Sometimes the obvious bears restating: The communities that electric cooperatives serve must be active participants in creating and managing smart growth.
What is smart growth, and how can co-ops play a part? It starts with a focus on the local community. In most cases, electric co-ops are among the main economic engines in their region. To be in this position and not leverage it for the greater good would essentially be working against our own interests. After all, if the local community does not thrive, what will eventually happen to the co-op?
One key change I would advocate is for rural communities to spend less time and effort chasing out-of-town and out-of-state businesses and more time and effort helping locally owned enterprises. In his book Local Economy Solution, economist Michael Shulman argues that devoting resources to so-called pollinator businesses—local businesses that help grow other local businesses—will achieve a far greater and sustainable impact than wooing national retailers.
Consider Alaska’s Golden Valley Electric Association (GVEA), which borrowed money through the USDA Rural Economic Development Loans and Grant program (REDL&G) to provide financing to create the state’s first community-owned cooperative grocery store in Fairbanks. The store supports local farmers and ranchers, promotes healthy-eating education, and provides more than 20 fulltime jobs.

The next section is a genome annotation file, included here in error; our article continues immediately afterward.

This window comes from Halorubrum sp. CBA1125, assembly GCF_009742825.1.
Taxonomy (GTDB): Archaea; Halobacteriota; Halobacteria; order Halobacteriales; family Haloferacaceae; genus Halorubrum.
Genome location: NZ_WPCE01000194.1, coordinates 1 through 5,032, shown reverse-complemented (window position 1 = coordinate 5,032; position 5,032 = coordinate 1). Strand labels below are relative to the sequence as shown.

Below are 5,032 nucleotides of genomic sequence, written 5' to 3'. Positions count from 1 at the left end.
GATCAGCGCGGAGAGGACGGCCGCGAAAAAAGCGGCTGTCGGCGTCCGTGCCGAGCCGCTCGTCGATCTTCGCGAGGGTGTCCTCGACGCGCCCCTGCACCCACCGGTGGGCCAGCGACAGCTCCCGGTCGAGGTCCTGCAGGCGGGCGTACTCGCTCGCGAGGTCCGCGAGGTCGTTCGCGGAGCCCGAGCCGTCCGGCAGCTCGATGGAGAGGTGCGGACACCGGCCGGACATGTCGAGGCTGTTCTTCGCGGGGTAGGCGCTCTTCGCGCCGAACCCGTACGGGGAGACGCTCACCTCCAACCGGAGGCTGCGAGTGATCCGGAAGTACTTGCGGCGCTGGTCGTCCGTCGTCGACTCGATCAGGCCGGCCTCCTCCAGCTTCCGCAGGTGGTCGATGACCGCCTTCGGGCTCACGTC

In North Dakota, Basin Electric donated $50,000 to help a similar food co-op in Bismarck get off the ground. The store contracts with local farmers for fruits, vegetables, and meats. Basin Electric actively encourages its 2,000 employees to join the food co-op and even pays a portion of their membership equity.
If there are any opportunities to start a co-op or help nurture a young co-op already in formation, electric co-ops would be great mentors and advocates. It allows today’s co-op employees to experience what the founders of electric co-ops dealt with 75 years ago. The act of creating a new co-op is inspiring, especially as it grows and becomes successful. It also serves as an amazing learning opportunity for employees and directors.
Sometimes the scope of the problems facing communities can seem so daunting that we choose not to tackle it. In some cases, this may be the correct path, but it should be done with the realization that this means some towns will simply not exist. If your community has had school closures, small businesses shut their doors, or big box stores come in only to flee when profits slip, you know something needs to change.
Communities can continue to chase non-local businesses. Or you can gather the best and brightest around you and look at success stories from other areas. From there, you can make educated decisions that are focused on the long-term value in rebuilding the local cooperative economy. Investing your energy and your cooperative’s energy in a balanced approach to local growth may be contagious, especially when the positive impacts of growth begin to emerge. After all, investing in rural America is the cooperative difference.